There are few places where financial innovation is more evident than the choice to defer payment for online purchases. Buy Now Pay Later (BNPL) options from about a dozen fintech providers like PayPal, Klarna, and Affirm offer customers instant credit at checkout and allow purchases to be stretched over 4 interest-free payments. Adoption of BNPL has grown dramatically since 2019, primarily among Millennials and Generation Z.
Yet several studies raise concerns over the growing share of users who are already in or nearing financial distress. BNPL borrowers on average are more likely to be heavily in debt, have other credit delinquencies, carry high-interest credit card balances, and rely on costly alternative services like payday and pawn loans. Forecasts for increased use of these retail loans during the holiday shopping season could spell trouble for the most prolific users.
Online shopping checkout often includes a Buy Now Pay Later option (also called a point of sale or POS loan). Selecting this button allows you to complete the purchase with payments spread over several installments. The payment processor runs a “soft” credit check (which does not affect your FICO score) and, if approved, presents a payment plan or series of automatic drafts from your bank or credit card account. These loans are not reported to the credit agencies (unless the buyer misses a payment), and sellers that partner with these fintech processors incur typical fees of 3-6% of the purchase price. Roughly 70% of applications are approved including many to customers with subprime credit scores or even delinquent payments on other loans.
The attraction for merchants is evident. According to data form Paymnts.com, a BNPL option increases the likelihood of completing a sale by 20% and results in a 30-50% boost in average order size. For users of the instant loan option, the benefits are more ambiguous.
A detailed review of BNPL users by the Consumer Financial Protection Bureau confirms some concerning trends that many financial counselors had suspected. Consumers using the option are predominantly younger (Millennials and Gen Z), they are not poor, and they have access to and utilize other sources of credit. But they are overindebted as a group. The CFPB found for example that 69% of BNPL users carried a balance on at least one credit card for some period during the previous year compared with 42% of non-users, and the median sum of credit cards balances for users was a whopping $24,679. The average balance among all Americans is around $6,000.
Those who used Buy Now Pay Later had significantly higher debt in other areas as well. They are 2 times as likely to carry student loan debt (due in part to their age cohort), 3 times as likely to owe other personal debt, and 4 times as likely to have taken out a payday loan. In fact, users on average utilized more of every credit product except, interestingly, mortgages. They are less likely to own a home, but 2 ½ times as likely to have bounced a check in the last 12 months.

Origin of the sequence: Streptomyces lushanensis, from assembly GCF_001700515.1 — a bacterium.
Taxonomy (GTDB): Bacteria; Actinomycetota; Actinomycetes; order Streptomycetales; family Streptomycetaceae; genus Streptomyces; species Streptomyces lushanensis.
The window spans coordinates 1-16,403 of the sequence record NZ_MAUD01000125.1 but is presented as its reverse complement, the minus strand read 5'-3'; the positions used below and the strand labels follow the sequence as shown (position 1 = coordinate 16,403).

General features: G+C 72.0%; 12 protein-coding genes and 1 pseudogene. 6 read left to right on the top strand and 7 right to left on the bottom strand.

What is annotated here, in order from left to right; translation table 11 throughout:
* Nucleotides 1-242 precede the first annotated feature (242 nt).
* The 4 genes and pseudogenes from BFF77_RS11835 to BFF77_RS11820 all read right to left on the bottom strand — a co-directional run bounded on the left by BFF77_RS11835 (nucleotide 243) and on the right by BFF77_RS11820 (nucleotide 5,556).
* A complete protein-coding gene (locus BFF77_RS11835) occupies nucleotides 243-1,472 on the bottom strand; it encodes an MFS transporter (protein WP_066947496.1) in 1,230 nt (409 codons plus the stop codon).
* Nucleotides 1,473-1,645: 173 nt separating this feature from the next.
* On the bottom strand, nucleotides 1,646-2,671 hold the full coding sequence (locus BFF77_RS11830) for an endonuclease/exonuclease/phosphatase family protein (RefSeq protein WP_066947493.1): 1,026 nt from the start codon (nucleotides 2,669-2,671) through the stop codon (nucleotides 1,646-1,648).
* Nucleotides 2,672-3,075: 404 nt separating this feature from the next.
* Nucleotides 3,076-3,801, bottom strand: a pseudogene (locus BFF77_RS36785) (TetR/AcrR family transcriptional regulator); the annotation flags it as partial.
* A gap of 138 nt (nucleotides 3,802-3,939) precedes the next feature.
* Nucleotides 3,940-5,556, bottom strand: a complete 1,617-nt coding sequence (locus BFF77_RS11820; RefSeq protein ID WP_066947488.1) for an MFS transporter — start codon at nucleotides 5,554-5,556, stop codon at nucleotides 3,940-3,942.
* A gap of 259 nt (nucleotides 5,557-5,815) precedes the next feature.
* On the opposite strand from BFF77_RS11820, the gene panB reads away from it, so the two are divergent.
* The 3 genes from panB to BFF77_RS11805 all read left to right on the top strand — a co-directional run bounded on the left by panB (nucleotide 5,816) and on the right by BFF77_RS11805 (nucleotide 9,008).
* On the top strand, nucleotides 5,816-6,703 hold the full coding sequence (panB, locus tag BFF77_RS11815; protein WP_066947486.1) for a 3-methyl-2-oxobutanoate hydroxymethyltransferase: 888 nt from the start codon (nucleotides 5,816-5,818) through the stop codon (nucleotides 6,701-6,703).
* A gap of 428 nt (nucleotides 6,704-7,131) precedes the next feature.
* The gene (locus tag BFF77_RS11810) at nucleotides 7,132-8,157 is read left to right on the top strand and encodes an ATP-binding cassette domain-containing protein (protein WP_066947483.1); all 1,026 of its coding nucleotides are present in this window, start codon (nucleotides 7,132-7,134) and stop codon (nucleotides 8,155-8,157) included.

In addition to being more indebted, BNPL users are on average more financially fragile. The CFPB study found that credit card utilization rates (percent of the credit limit used up) fluctuated between 40%-50% for BNPL users, compared with around 30% for non-users. Utilization of 30% is generally considered the threshold for financial risk. And indeed, BNPL aficionados had broadly lower average credit scores: 580-669 (considered sub-prime) for users versus 670-739 for non-users. A research paper from the Federal Reserve Bank of New York found that one third of all BNPL shoppers had FICO scores below 620, and surprisingly discovered this group of consumers was offered the option more often than shoppers with scores above 760, suggesting the possibility that retail loan offers are specifically targeted at less financially secure consumers.
The Fed research also found that BNPL customers spent 20% more than non-users, and that 10% ultimately transferred the loan balance to a credit card.
As one might suspect from this data, BNPL users struggle more to meet their debt service obligations. They are 2 ½ times as likely to have experienced a payment delinquency over the past year. According to the CFPB, a full 33% say the primary reason they rely on Buy Now Pay Later is because their credit cards are maxed out. Data firm Morning Consult reports that one quarter of BNPL users missed a payment in August, triggering late fees and interest charges negating the financial benefit of the service. Meanwhile, use of BNPL is forecast to grow by 25% over the next 3 years.
All of which presents a cautionary tale for the holidays. Adobe Analytics expects holiday BNPL use to increase 17% over last year’s shopping spree. And in 2020, when BNPL was relatively young, 70% of purchases were luxury and designer goods. Increasingly, and alarmingly, consumers are financing essentials like food and household goods. Adobe expects a 37% jump in use of BNPL to buy groceries this year. Not a good sign just as student loan payments resume.
Financial innovation often brings convenience and added utility into our lives when used responsibly. Buy Now Pay Later can be a useful tool but its ready availability can also reinforce existing financial stress. The holiday season is a good time to budget carefully and avoid overspending when it’s so easy to delay the reckoning.